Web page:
You still on't get it and I give up. Blurry has never been and never will be a style.

It's a result of incompetence.

Just like wearing a bad outfit. It isn't a style, you just don't know how to dress.

+1

Absolutely. There's zero chance of it being anything else. No genre could accept it; no market could accept it; nobody competent could ever accept it.

Well, except the myriad professionals who disagree, and are making their living doing exactly what is being railed against.

Examine the width of the brush you are making such broad stroke with, lest you, too, paint someone with colors that do not apply to them.

Oct 22 13 11:40 pm  Link  Quote 
Photographer
Glenn Hall - Fine Art
Posts: 450
Townsville, Queensland, Australia


Blurring is used by retards who don't know any better.
Most people in the consumer market don't "buy" that barbie doll plastic look.
Seen some hideous ones still permeate their stench in some magazines that like to think they cater for the glamour market.
Oct 23 13 12:36 am  Link  Quote 
Retoucher
Kristiana-Retouch
Posts: 289
London, England, United Kingdom


Seriously? Is this all worth discussing?
If there are tools for blurring they will be used. If there are weapons made they will be used.
Oct 23 13 02:21 am  Link  Quote 
Retoucher
Natalia_Taffarel
Posts: 7,665
Buenos Aires, Buenos Aires, Argentina


Natalia_Taffarel wrote:
We are not talking about weddings

Thinking Inside The Box wrote:
That's obvious, as the advice given is flat-out incorrect for that. Yet the advice given is provided as an absolute, without any exceptions even implied, other than being ignorant, don't know better, clueless noobs.

Because this is NOT an event site
This is NOT a journalism photography site

This is a MODEL site, there for including the Wedding or family portrait market is not necessary.

Thinking Inside The Box wrote:
The individuals claiming One True Way across-the-board are either unaware/ignorant of , or unwilling/incapable of accepting a reality that they don't work in, no matter how many other professional photographers and retouchers occupy it.

We are not claiming One True Way across-the-board - We are claiming that in model related photography:

Advertising
Fashion
Beauty
Editorial Portrait
Glamour/Man magazines (I excluded this market, since SOME TIMES in lower quality magazines, they do that)

The look is NEVER blurred (with very few exceptions such as "artistic intention" and usually is in camera blur)

Natalia_Taffarel wrote:
I don't put people down because they don't agree with me, I'm firm in my words because I'm not merely responding to the person but to anyone reading.

Thinking Inside The Box wrote:
See above, though I'm curious as to why you felt it necessary put yourself into that category.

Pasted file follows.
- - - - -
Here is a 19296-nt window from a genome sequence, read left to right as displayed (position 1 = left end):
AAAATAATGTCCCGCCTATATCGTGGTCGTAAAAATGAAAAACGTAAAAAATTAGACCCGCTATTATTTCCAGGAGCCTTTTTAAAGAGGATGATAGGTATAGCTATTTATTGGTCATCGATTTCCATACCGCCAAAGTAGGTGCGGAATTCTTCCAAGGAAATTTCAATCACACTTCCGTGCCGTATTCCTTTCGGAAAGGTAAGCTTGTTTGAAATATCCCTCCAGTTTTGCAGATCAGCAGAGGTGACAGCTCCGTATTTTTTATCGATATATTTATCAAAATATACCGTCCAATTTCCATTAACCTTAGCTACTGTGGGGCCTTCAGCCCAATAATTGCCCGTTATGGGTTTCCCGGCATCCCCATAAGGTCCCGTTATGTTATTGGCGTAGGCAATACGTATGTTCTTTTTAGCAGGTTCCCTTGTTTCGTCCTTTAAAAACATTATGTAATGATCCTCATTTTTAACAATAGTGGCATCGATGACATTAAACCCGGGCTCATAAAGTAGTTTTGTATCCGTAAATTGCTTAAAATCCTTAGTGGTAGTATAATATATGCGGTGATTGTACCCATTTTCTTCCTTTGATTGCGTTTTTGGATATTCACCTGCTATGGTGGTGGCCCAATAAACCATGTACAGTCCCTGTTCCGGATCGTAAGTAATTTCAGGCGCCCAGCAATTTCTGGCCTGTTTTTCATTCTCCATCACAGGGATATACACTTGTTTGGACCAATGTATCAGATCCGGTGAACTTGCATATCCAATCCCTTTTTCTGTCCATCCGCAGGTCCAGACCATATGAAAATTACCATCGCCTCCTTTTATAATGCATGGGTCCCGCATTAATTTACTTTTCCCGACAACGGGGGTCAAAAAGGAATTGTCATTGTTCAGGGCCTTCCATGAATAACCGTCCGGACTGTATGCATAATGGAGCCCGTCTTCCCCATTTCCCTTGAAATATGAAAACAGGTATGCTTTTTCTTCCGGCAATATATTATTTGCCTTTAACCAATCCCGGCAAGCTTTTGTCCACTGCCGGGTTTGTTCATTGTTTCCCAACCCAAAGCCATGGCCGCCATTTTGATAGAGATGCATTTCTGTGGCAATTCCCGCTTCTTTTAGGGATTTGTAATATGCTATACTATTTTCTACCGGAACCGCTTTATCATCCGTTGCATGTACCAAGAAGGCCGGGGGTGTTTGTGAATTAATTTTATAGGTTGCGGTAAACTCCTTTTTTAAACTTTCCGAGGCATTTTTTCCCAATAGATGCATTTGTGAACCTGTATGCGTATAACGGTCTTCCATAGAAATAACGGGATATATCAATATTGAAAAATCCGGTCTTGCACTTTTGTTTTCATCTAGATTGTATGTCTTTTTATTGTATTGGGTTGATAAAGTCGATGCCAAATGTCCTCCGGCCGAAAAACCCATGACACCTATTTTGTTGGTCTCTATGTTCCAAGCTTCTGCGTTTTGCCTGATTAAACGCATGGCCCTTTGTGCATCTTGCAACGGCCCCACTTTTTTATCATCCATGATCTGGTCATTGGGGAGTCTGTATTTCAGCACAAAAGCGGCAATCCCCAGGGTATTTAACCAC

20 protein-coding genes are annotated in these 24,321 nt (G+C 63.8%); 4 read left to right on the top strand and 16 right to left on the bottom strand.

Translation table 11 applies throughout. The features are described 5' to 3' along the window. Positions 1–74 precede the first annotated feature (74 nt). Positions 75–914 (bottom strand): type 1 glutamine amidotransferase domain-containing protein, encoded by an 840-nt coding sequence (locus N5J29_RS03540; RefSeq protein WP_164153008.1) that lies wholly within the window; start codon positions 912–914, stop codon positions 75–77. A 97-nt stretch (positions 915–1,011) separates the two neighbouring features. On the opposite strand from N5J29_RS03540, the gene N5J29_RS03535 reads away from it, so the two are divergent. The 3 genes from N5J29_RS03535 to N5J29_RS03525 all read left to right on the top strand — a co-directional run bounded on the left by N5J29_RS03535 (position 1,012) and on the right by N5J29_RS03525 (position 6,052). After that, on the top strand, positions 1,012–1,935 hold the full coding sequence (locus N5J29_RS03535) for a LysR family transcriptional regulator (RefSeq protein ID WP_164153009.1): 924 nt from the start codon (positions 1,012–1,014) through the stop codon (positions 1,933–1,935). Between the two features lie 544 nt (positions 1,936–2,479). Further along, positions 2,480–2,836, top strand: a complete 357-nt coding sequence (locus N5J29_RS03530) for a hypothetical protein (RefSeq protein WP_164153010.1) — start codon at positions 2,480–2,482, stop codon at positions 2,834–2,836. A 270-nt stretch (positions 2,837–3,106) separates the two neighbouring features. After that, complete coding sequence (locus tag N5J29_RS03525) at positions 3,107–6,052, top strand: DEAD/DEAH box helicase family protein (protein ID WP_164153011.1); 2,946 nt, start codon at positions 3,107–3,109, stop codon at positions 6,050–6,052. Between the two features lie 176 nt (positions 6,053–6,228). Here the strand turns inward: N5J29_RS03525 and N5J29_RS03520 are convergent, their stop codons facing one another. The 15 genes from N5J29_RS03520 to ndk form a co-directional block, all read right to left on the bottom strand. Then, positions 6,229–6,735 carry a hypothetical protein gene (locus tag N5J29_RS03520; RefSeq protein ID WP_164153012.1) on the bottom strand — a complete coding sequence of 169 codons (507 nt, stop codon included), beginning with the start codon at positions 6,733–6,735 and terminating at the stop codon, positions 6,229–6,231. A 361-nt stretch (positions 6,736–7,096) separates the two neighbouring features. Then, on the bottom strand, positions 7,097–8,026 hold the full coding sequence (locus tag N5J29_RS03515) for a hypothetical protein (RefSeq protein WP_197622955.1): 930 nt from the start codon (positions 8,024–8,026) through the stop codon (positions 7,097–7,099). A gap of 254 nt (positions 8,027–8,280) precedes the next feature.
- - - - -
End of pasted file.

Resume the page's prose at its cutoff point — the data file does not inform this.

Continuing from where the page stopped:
Why not? Someone needs to do it, there's a lot of people working in this field, yet very few sharing the insides of the industry, maybe the pros working in the high end industry just stop sharing in forums because they have to deal with people arguing FROM OTHER FIELDS

Natalia_Taffarel wrote:
I had a hard time finding the right techniques and standards for the high end markets so I make sure that, at least when they are reading me, they get consistent information.

Thinking Inside The Box wrote:
As do most, alas, for the techniques are trivial. What is not is the time required to gain mastery of the execution of the techniques, and finding the time to actually execute them in a high volume environment.

It's not, it's impossible to find the time to execute them in high volume environments, they are not meant for that.
But you make it sound as if you don't have a choice. YOU CHOOSE to work in high volume environments, you choose to do weddings or senior portraits.
For those who choose another path, this information is useful.

Natalia_Taffarel wrote:
Why would I speak about another field of retouching other than the one I'm in?

Thinking Inside The Box wrote:
I don't know.
Review many posts, however, and you'll see that it's very common for people to claim universal status for a great many bits of advice, techniques, approaches, solutions, etc which are NOT universal, and in fact may only make sense for a very small group of individuals. (That small group, to be honest, absolutely does need to know them.)

That small group had to START as well. I wish someone was doing what I'm doing back when I was trying to learn. It would have taken me 6 months instead of 2 years to learn the skills and about the market.

Jakov Markovic wrote:
You still on't get it and I give up. Blurry has never been and never will be a style.

It's a result of incompetence.

Just like wearing a bad outfit. It isn't a style, you just don't know how to dress.

Thinking Inside The Box wrote:
Absolutely. There's zero chance of it being anything else. No genre could accept it; no market could accept it; nobody competent could ever accept it.
Well, except the myriad professionals who disagree, and are making their living doing exactly what is being railed against.
Examine the width of the brush you are making such broad stroke with, lest you, too, paint someone with colors that do not apply to them.

Blurring being accepted in the wedding/senior,family portrait genre is not because it's a valid style, it's because people don't know any better. Not to mention, they couldn't afford it

It is still valid to claim BLURRING is a result of incompetence - Not on the hands of the photographer/retoucher necessarily but of the client.

Oct 23 13 06:00 am  Link  Quote